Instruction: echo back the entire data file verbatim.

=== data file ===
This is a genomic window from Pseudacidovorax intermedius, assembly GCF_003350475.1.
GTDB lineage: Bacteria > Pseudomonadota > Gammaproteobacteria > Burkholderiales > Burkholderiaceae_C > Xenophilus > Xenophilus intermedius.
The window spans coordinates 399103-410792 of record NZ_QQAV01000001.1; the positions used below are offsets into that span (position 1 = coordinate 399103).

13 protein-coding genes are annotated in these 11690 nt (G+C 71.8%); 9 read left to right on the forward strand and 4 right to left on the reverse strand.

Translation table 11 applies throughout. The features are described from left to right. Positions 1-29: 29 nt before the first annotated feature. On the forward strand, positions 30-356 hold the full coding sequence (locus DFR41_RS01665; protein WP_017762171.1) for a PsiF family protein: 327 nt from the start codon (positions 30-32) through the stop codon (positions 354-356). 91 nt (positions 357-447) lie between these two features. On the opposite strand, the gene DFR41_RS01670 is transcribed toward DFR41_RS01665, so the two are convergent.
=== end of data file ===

This is a genomic window from Pseudacidovorax intermedius, assembly GCF_003350475.1.
GTDB lineage: Bacteria > Pseudomonadota > Gammaproteobacteria > Burkholderiales > Burkholderiaceae_C > Xenophilus > Xenophilus intermedius.
The window spans coordinates 399103-410792 of record NZ_QQAV01000001.1; the positions used below are offsets into that span (position 1 = coordinate 399103).

13 protein-coding genes are annotated in these 11690 nt (G+C 71.8%); 9 read left to right on the forward strand and 4 right to left on the reverse strand.

Translation table 11 applies throughout. The features are described from left to right. Positions 1-29: 29 nt before the first annotated feature. On the forward strand, positions 30-356 hold the full coding sequence (locus DFR41_RS01665; protein WP_017762171.1) for a PsiF family protein: 327 nt from the start codon (positions 30-32) through the stop codon (positions 354-356). 91 nt (positions 357-447) lie between these two features. On the opposite strand, the gene DFR41_RS01670 is transcribed toward DFR41_RS01665, so the two are convergent.